Michelangelo’s Self-portrait: A visual illusion from a visual artist
by Simon Abrahams
Michelangelo, Detail of St. Bartholomew’s flayed skin in The Last Judgement
Only one self-‐portrait of Michelangelo has ever been found, the well-‐known flap of skin meant to represent the flayed features of St. Bartholomew in the Last Judgment. Even this accepted truth is in doubt because the standing figure of St. Bartholomew, holding his own skin, looks nothing like Michelangelo……unless, of course, the inconsistency suggests that artists take on multiple personae in art, many looking nothing like the artist at all, eg. St. Bartholomew. Whatever the truth no-‐one has noticed that just above and to the left of Michelangelo’s contorted features in the flayed skin is a far more conventional portrait, the only known self-‐portrait of Michelangelo as Michelangelo. Yet, though the likeness may be conventional, the setting is not: the torso and thigh of St. Peter. © Simon Abrahams 2008
Michelangelo, Detail of St. Peter in The Last Judgement with diagram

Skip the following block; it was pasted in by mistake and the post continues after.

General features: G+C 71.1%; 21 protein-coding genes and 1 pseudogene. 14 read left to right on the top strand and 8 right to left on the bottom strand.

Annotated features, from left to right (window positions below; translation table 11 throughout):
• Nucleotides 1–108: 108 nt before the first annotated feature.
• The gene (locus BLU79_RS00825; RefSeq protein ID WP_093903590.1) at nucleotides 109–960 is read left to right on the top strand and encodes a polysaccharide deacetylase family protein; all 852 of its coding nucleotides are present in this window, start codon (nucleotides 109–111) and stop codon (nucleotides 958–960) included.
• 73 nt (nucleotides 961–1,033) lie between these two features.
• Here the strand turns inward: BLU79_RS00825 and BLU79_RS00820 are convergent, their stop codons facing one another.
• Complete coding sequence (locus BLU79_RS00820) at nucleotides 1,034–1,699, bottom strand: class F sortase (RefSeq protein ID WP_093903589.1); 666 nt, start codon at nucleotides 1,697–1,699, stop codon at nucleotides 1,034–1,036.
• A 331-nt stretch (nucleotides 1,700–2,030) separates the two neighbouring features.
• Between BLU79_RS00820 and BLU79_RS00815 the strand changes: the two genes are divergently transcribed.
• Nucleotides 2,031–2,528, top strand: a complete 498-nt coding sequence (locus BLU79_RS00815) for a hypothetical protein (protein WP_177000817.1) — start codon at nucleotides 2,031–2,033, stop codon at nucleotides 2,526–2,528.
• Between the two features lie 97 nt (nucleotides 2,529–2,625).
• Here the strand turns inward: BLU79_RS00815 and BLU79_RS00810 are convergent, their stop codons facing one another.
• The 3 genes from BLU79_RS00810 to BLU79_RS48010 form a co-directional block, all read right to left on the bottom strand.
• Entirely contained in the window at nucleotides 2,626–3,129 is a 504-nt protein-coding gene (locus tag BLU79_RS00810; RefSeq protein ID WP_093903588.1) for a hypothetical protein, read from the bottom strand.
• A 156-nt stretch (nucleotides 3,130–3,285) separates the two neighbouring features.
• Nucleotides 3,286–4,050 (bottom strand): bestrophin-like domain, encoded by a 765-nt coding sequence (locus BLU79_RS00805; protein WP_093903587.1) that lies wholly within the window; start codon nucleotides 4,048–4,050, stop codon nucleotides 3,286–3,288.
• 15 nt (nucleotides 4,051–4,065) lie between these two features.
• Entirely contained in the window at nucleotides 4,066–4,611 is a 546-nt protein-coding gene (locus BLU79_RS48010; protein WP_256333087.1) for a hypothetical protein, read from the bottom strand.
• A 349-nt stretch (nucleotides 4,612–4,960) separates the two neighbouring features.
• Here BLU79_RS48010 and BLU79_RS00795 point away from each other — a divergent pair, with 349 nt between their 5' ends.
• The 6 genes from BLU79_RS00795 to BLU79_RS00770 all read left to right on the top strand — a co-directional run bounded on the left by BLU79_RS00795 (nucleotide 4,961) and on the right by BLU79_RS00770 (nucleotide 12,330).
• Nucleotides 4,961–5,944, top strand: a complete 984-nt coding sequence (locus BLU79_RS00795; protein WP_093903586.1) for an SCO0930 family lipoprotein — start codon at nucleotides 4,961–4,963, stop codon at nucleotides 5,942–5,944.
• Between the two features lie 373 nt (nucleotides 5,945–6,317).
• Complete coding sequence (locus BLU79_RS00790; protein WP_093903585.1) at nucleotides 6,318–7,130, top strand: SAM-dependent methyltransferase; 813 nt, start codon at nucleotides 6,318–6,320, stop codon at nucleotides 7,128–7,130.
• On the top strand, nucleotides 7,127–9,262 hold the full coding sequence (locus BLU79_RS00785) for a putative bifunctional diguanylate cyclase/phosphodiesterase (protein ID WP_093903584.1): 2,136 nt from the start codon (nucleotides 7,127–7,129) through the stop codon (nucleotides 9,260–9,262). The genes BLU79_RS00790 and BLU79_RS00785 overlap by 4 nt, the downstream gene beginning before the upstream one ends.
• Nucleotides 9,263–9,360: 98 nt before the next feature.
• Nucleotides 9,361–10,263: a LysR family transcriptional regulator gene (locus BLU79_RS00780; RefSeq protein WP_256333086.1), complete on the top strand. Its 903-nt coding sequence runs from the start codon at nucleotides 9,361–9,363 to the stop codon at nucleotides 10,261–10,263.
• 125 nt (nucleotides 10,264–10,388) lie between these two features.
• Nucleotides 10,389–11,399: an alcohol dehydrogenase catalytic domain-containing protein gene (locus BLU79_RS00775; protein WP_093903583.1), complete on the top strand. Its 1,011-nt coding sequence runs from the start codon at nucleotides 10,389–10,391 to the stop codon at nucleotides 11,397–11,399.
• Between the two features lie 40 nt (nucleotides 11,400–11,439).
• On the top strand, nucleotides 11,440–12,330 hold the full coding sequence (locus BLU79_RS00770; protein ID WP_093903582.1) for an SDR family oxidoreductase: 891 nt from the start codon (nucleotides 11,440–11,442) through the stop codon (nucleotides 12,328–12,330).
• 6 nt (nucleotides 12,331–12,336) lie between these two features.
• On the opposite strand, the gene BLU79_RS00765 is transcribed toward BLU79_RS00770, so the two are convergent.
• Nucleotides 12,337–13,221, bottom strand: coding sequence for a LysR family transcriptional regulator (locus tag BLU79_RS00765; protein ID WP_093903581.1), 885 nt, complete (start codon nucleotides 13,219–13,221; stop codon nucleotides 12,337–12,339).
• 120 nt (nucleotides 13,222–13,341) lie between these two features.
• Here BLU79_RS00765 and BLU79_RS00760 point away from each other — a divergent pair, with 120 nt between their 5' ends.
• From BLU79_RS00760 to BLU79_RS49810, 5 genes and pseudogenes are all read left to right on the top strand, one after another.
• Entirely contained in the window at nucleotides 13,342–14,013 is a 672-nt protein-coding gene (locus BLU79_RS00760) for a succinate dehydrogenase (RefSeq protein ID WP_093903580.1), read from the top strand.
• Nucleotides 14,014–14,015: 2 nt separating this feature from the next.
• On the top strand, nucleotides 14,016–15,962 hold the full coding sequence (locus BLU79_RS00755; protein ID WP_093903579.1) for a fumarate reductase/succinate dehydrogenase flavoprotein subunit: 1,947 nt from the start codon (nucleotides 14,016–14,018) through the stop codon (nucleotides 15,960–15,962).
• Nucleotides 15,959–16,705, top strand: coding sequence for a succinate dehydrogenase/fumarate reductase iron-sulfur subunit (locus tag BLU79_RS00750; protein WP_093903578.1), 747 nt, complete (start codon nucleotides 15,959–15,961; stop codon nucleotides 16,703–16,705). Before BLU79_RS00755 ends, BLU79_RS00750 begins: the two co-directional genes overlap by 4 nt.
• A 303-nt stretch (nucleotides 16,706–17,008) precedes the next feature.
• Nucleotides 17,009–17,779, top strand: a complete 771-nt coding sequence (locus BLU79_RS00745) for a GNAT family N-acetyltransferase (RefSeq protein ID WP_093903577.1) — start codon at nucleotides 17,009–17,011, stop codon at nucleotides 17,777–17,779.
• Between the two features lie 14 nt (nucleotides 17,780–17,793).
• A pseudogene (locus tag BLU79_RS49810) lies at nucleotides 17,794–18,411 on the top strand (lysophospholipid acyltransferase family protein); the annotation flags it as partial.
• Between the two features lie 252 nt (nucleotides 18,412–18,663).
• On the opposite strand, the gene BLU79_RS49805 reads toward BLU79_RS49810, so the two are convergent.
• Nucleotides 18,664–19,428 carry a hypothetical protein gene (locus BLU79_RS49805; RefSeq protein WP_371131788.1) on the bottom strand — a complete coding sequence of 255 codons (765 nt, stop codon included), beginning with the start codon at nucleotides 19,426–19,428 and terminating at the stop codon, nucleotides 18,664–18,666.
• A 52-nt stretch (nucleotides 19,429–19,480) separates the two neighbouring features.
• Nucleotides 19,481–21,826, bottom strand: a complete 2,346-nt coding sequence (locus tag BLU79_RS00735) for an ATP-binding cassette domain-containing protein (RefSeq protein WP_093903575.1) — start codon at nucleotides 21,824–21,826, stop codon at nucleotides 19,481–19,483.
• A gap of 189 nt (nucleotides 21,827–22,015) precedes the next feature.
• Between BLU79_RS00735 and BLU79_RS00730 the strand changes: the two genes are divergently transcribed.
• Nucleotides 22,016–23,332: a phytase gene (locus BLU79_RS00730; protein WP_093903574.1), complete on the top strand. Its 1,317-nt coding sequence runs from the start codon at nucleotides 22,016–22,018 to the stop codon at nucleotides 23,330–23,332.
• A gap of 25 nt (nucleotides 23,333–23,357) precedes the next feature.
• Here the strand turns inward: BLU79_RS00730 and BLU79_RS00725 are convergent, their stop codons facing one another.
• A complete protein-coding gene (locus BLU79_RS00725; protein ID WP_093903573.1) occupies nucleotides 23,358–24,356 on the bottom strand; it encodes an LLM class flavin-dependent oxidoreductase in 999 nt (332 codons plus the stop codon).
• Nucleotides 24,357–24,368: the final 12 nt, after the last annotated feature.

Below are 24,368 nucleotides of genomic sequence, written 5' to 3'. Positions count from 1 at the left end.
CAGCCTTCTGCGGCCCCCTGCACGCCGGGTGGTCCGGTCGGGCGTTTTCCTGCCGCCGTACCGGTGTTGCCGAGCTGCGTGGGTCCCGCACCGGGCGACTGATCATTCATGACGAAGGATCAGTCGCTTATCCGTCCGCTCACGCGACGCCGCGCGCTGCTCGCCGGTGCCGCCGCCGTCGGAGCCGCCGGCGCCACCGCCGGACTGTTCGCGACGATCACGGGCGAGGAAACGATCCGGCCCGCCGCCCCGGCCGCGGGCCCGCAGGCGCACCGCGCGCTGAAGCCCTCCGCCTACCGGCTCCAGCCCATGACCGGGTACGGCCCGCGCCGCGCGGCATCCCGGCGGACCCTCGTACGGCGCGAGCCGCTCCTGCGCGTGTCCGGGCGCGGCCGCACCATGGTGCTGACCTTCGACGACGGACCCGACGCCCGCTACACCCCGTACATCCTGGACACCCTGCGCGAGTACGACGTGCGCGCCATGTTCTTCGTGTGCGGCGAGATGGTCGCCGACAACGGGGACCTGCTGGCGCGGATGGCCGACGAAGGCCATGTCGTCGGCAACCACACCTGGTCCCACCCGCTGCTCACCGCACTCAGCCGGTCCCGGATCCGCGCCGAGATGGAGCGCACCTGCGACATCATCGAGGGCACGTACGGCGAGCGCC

A visual artist Michelangelo has presented himself as a visual illusion in semi-‐profile looking to the left towards Christ. Here’s how. Using the diagram above right, locate his “left eye”, only the left edge of which can just be seen in the curving line of light (yellow mark) under St. Peter’s tricep. (All features in inverted commas are part of the self-‐ portrait.) Most of the “eye” is intentionally hidden by the saint’s arm which obscures Michelangelo’s forehead and right eye as well. Part of his “nose” and its broad “nostril”, though, can be found in St. Peter’s ribs, on the left by the elbow. Supporting this perception is the shadow under his “nostril”; it makes no sense on a torso, suggesting a whole piece of Peter’s torso to the left of it is missing. It only makes sense as the shadow of a projecting “nose”. His “mouth” is the dark fold around Peter’s hip (black mark) while his long “beard” can be seen flowing down Peter’s thigh (gray lines). A bulging muscle on the right of his torso (marked blue) replicates the artist’s high “cheekbone”. If you cannot see the “self-‐portrait” immediately, keep trying. He did not intend it to be easy, just magical. © Simon Abrahams 2008
Daniele da Volterra, Portrait of Michelangelo (detail rotated)
For comparison’s sake, take a look at Daniele da Volterra’s contemporary portrait of Michelangelo. Although it is drawn face-‐on, not to the left in semi-‐profile, it nevertheless makes clear that Michelangelo had a broad, flat nose and high cheekbones similar to those depicted in the torso and thigh of St. Peter.
© Simon Abrahams 2008
Published on Feb 11, 2014
This essay reveals how Michelangelo morphed his own self-portrait into the torso and leg of St. Peter in The Last Judgment.